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Programming Interfaces
Data Management : Application Security : Authenticating and managing user identity in ABL : Establishing and managing identity for multi-tier applications
Establishing and managing identity for multi-tier applications
An application user identity exists essentially to specify a single user identity that is shared between client and AppServer sessions of a multi-tier application. The application user identity typically originates from the client and is used to set the OpenEdge session identity in each AppServer session. It might also be used for synchronizing database connection identity in each AppServer session.
In multi-tier applications, managing application user identity requires resolving these key issues:
*How to securely authenticate and transport the application user identity between AppServer sessions and a given client session
*How to share a single login for an application user identity across multiple requests to an AppServer running in stateless or state-free operating mode
Note: For information on AppServer operating modes and how AppServer and client sessions interact with them, see OpenEdge Application Server: Developing AppServer Applications.
Therefore, when running in stateless or state-free operating mode, an AppServer must:
*Authenticate the user's identity once per client connection (stateless) or once per user login (state-free)
*Share copies of a single client-principal object using a common client context storage to assert the user's identity on each agent involved in a given client's requests
*Logout and destroy all copies of the client-principal object when the client disconnects (stateless) or logs out (state-free)
In OpenEdge, the basic mechanism for managing user identities is the client-principal object. Typically, in a multi-tier application, ABL code on an AppServer (authentication server) creates and maintains the client-principal object on behalf of the client and exchanges identity information, based on the operating mode, as described in the following table.
Table 15. Identity management for multi-tier applications
In this operating mode...
The AppServer...
State-aware or state-reset
Maintains a single client connection to a given agent. So, the agent only needs to assert and maintain the user's identity using a single client-principal object during the entire connection. The agent can then remove the client-principal object from session context when the client disconnects.
Maintains multiple client connections to the broker, which distributes client requests to any available agent. Because the broker maintains client connections, a shared client-principal object can be identified using the SERVER-CONNECTION-ID on the SESSION system handle. However, this value is only unique within an AppServer session. For auditing across multiple AppServer sessions, you might use a universal unique identifier (UUID) generated by the ABL GENERATE-UUID function to uniquely identify any recorded user login sessions, and use the SERVER-CONNECTION-ID on the SESSION system handle to key access to the client-principal object in client context storage.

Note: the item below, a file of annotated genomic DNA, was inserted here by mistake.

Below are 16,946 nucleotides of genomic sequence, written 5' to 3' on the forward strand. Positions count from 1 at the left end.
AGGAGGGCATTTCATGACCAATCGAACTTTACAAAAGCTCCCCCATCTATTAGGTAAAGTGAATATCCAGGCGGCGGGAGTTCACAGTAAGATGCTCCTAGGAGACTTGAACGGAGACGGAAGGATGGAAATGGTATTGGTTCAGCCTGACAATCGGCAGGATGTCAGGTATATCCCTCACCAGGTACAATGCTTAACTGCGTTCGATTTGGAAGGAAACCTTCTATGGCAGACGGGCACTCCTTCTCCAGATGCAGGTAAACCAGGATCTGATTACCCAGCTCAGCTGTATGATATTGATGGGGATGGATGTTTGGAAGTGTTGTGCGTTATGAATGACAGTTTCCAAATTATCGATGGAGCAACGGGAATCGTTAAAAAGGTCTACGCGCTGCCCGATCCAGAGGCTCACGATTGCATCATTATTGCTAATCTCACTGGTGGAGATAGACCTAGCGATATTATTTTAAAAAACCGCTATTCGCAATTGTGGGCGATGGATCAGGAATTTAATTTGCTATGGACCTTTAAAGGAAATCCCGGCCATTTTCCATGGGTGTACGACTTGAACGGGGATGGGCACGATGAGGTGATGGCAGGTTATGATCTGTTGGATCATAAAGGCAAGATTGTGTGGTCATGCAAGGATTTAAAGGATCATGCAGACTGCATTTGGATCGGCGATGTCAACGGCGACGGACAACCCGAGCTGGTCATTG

Alternatively, you can use the ClientContextId property on the Progress.Lang.OERequestInfo object as described for state-free operating mode for both auditing and to key access to client context storage.
Maintains no client connections. The broker distributes client requests as they arrive to any available agent. Because the broker maintains no client connections, the shared client-principal object must be identified based on a unique identifier, which you can generate using the ABL GENERATE-UUID function or which you can obtain and set as the value of the ClientContextId property on an Progress.Lang.OERequestInfo object using the following handle attributes, which return object references to instances appropriate for either sending the property value to the AppServer in a client request or returning the property value to the client in a server response:
*AppServer client — The REQUEST-INFO and RESPONSE-INFO attributes on the server object handle for a given AppServer
*AppServer agent — The CURRENT-REQUEST-INFO and CURRENT-RESPONSE-INFO attributes on the SESSION system handle of the agent that is servicing a given client request
This built-in support for different client and server instances of a Progress.Lang.OERequestInfo object conveniently allows the passing of a single ClientContextId property value on behalf of a single user identity to any level of a multi-tier application, where AppServers send client requests, in turn, to other AppServers.
Progress.Lang.OERequestInfo also includes the GetClientPrincipal( )and SetClientPrincipal( ), for accessing the client-principal object.
For example, in an application that uses server authentication, the authenticating AppServer can provide this value to both initialize and store each client-principal object that it authenticates, seals, and exports back to the client in response to its initial login request. The client can then return the same unique value with each request to an application AppServer in the same login session. The responding AppServer agent can then use the value as a key to import the shared client-principal object from client context storage to set its application identity before servicing the client request, and so on.
For more information on these attributes and their use, see the sections on AppServer and ABL client programming in OpenEdge Application Server: Developing AppServer Applications.
* Initializing a client-principal object for a multi-tier application
* Managing user identities for a stateless application service
* Managing user identities for a state-free application service